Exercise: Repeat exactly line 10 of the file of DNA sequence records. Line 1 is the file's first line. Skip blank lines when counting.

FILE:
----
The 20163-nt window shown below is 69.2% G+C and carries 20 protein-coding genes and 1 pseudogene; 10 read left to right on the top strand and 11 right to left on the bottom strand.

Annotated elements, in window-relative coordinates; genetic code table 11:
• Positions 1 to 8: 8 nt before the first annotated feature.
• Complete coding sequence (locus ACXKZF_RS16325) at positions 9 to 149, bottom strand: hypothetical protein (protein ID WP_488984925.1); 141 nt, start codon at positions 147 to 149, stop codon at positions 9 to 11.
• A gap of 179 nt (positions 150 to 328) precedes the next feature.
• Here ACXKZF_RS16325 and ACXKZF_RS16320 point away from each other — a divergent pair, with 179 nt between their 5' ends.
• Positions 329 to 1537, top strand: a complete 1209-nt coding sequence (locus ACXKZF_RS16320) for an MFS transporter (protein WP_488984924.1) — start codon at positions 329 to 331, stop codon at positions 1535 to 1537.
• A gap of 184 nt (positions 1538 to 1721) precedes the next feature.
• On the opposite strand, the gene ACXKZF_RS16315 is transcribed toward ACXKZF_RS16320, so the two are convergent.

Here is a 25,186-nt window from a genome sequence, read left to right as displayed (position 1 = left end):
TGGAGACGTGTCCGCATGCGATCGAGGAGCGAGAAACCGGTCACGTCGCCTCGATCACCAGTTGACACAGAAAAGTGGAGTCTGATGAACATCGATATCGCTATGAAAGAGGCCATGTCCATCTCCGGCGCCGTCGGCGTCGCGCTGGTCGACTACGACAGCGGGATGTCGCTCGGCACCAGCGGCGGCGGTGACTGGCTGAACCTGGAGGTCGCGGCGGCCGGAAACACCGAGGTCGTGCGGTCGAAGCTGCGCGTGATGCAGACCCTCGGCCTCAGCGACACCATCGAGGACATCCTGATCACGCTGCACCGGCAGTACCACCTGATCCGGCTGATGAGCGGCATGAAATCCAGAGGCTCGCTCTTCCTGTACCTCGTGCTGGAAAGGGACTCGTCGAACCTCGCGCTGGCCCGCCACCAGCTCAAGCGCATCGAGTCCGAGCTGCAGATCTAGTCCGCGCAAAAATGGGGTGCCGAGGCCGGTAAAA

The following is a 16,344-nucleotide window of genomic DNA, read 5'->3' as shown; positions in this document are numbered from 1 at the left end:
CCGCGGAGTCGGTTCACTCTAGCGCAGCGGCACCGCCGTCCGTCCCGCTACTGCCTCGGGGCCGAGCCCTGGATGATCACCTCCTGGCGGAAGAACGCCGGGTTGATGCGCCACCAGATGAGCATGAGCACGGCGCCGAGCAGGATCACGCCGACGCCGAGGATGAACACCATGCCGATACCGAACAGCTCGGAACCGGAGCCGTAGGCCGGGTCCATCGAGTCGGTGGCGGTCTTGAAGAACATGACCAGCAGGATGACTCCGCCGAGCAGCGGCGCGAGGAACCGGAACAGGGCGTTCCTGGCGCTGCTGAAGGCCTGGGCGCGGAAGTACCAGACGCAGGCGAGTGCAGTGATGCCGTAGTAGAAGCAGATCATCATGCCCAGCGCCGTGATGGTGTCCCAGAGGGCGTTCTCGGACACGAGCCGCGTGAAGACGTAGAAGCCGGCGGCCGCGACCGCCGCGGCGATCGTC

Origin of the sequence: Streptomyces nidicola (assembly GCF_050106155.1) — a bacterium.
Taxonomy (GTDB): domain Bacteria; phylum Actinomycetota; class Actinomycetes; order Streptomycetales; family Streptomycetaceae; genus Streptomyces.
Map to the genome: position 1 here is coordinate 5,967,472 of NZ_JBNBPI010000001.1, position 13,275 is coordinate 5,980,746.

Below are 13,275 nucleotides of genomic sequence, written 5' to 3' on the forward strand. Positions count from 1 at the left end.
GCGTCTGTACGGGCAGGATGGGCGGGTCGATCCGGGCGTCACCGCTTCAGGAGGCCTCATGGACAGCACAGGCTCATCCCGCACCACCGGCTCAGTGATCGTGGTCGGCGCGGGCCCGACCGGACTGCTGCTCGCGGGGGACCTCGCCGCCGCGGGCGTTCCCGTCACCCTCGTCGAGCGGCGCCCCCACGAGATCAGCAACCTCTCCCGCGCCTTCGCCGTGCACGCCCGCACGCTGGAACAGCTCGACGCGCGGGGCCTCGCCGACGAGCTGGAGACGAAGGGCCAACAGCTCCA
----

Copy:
Here is a 25,186-nt window from a genome sequence, read left to right as displayed (position 1 = left end):